An old critic’s axiom says that writing about music is like dancing about architecture. In other words, it’s an absurd and seemingly irreconcilable exercise. Nonetheless, we do write about music, we do dance about architecture, and we dance, too, about lots of other matters of modern concern. The subject of a work of dance is often elusive and diffuse. But dance is nonetheless the operative mode proper to addressing life’s irreconcilable absurdities.
The Montreal collective FRGMNT’s latest performance, entitled Superheroes Cry Too, is an immersive work of art that addresses a number of ostensibly disparate themes: psychotherapy; structural restraint; cyclical nature; ubiquitous media. And the nonrepresentational qualities of movement—particularly the various styles of street dance the collective incorporates—are at once more suitable and also more immediate points of entry into otherwise complicated human conditions, and the more subtle everyday feelings they cultivate.
FRGMNT aims to “make the discussion around the communication of all kinds of difficult emotions fluid, open and empathetic,” their artistic statement explains, “and to normalize the respect of each other’s vulnerability.” There are no obvious markers of super-heroism on display, no capes or X-ray goggles, suggesting that we can seek to identify heroism in the quotidian. And while FRGMNT is an extremely hip collective of multi-talented hip hop artists, it is their vulnerable stance, a bold openness to be exposed and emotional, that ultimately endears Superheroes Cry Too to its audience.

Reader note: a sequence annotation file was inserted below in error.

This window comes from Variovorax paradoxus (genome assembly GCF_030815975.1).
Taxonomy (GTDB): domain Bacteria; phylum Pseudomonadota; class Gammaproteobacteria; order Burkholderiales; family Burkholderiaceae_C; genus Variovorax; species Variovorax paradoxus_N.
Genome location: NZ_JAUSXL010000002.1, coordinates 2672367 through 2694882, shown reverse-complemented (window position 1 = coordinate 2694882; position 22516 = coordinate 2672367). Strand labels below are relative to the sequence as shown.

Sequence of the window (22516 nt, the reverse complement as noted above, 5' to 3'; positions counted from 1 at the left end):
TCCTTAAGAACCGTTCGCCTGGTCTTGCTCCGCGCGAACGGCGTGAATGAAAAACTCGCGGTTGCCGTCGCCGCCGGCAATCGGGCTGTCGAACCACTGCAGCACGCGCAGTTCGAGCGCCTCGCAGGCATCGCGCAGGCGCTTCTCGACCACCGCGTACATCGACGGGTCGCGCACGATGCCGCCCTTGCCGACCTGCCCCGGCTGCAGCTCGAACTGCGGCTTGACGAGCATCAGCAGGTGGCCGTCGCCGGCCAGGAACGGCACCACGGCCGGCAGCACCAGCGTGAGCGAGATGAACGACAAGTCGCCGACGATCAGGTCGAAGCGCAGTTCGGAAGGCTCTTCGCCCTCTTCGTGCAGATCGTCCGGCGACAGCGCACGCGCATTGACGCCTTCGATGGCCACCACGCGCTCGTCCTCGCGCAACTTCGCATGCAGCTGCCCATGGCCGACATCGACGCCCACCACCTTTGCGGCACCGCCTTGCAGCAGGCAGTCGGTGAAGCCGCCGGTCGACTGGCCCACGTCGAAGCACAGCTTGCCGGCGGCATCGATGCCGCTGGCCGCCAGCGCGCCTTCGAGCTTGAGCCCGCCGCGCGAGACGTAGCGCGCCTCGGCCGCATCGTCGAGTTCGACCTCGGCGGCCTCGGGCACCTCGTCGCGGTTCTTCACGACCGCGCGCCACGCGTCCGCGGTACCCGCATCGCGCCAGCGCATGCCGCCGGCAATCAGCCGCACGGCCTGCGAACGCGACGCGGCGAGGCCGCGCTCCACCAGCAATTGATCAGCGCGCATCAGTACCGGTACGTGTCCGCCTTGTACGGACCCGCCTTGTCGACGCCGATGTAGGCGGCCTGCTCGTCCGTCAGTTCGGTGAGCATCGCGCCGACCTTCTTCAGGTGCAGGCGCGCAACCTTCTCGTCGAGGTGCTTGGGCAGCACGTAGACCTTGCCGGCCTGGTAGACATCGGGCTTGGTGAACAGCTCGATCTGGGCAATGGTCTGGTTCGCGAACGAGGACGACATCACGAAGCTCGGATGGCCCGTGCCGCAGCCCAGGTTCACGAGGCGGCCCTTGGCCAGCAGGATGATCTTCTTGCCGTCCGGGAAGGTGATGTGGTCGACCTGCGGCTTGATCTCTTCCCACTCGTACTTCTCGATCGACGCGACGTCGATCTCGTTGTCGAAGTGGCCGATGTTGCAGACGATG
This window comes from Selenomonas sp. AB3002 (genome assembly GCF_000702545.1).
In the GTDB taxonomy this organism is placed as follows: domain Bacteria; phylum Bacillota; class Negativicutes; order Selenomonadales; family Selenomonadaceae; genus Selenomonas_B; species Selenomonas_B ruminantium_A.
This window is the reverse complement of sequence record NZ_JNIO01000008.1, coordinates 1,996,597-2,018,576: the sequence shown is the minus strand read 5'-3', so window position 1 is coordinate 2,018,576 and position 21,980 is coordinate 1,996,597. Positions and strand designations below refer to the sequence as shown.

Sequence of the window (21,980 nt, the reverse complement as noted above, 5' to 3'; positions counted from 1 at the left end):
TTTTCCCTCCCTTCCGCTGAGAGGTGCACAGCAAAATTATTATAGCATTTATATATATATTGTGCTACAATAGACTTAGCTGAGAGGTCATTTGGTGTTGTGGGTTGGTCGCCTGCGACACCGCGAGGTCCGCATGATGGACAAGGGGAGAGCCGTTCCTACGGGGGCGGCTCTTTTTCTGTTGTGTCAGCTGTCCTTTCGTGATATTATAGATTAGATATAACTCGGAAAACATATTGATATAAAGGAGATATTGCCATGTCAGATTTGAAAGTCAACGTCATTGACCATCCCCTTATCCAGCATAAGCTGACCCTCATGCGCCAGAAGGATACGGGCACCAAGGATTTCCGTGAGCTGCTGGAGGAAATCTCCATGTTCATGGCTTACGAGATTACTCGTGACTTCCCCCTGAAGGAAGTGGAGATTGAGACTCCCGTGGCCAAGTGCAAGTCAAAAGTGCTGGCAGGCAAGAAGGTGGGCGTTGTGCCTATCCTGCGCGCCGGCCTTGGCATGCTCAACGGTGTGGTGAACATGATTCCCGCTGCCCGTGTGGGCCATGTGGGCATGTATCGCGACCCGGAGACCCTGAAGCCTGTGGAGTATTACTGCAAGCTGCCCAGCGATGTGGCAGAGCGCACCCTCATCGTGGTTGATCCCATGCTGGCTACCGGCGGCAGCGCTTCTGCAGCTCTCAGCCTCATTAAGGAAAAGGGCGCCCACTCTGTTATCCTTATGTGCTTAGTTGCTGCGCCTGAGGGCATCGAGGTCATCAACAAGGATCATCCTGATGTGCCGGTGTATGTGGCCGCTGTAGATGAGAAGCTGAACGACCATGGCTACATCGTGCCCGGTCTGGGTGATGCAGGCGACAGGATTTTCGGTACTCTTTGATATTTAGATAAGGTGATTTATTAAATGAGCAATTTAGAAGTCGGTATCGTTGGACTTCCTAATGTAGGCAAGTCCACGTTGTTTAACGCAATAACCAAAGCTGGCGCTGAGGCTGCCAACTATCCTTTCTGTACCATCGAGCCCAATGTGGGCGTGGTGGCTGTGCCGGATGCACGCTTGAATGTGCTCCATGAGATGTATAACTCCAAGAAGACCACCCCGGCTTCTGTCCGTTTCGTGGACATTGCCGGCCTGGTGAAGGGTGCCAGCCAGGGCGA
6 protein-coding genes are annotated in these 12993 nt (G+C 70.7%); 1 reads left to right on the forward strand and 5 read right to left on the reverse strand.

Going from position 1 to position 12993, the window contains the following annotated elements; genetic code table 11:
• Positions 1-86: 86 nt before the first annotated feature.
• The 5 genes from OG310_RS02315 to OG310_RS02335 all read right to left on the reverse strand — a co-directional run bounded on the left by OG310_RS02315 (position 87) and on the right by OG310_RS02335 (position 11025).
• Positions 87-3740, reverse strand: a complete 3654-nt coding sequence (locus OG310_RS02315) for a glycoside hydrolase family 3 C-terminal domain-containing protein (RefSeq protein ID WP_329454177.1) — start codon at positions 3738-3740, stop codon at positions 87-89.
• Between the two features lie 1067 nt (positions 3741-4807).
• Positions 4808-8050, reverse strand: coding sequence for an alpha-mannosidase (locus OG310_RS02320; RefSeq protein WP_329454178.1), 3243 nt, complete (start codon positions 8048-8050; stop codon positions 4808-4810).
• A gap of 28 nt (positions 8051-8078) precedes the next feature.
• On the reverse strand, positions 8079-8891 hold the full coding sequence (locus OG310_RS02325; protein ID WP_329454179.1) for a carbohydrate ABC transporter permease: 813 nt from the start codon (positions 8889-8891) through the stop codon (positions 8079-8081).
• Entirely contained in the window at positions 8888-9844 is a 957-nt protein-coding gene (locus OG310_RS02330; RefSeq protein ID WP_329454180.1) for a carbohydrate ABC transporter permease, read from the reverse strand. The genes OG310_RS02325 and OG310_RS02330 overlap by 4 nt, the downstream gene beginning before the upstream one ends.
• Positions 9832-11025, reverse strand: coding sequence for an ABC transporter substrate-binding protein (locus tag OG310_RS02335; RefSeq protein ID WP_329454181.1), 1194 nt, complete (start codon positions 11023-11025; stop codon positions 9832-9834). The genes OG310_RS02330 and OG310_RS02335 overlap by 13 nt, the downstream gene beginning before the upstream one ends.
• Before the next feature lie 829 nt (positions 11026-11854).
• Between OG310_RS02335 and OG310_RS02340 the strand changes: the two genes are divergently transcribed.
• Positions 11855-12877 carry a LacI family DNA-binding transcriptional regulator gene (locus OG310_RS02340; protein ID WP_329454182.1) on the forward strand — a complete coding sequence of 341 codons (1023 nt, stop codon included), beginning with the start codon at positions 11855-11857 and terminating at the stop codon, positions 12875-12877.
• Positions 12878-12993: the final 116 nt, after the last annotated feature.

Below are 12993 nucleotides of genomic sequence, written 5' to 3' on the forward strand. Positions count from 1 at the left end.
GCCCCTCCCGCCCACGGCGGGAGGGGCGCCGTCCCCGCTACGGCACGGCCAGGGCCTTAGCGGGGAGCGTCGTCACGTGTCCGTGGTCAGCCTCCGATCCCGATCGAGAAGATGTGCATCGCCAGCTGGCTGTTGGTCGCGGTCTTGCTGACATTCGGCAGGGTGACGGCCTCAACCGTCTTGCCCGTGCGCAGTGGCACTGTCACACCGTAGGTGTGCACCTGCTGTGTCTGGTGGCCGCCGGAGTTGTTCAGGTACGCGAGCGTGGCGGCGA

FRGMNT consists of dancers Victoria ‘VicVersa’ Mackenzie, Ja James ‘Jigsaw’ Britton Johnson, Nubian Néné, Mukoma-K. ‘J. Style’ Nshinga, and the project’s co-directors, DJ and dancer Richard ‘Shash’U’ St-Aubin and choreographer Céline ‘ezzeC’ Richard-Robichon. And although the crew have known each other in intersecting circles since the early 2000s, they have come together in this configuration specifically for this work.
“It’s my first time being in this type of collective,” Shash’U tells me via telephone on the day before their premiere, “so I’m very excited about that.”
“Initially it was Victoria’s idea. She had this idea of bringing people together to work on a project, but also having the opportunity that we can develop and exchange different types of leadership. It was a cool exercise. It’s been a mix of all of our heads together.”
Superheroes Cry Too is presented at Ausgang Plaza in a series of loosely structured tableaus. The performers invite the audience to move about freely, obliterating the boundaries between spectator and stage. The narrator draws us into a story about a doctor-patient relationship while another dancer spins amidst a ceremonial circle of chrome handles, virtually hovering in mid-air. The dreamlike and aquatic electronic music and the dancer’s actions draw the audience from a claustrophobic wooden box to a circle of pink kitchen chairs, from one tableau to another, like chapters in a short story.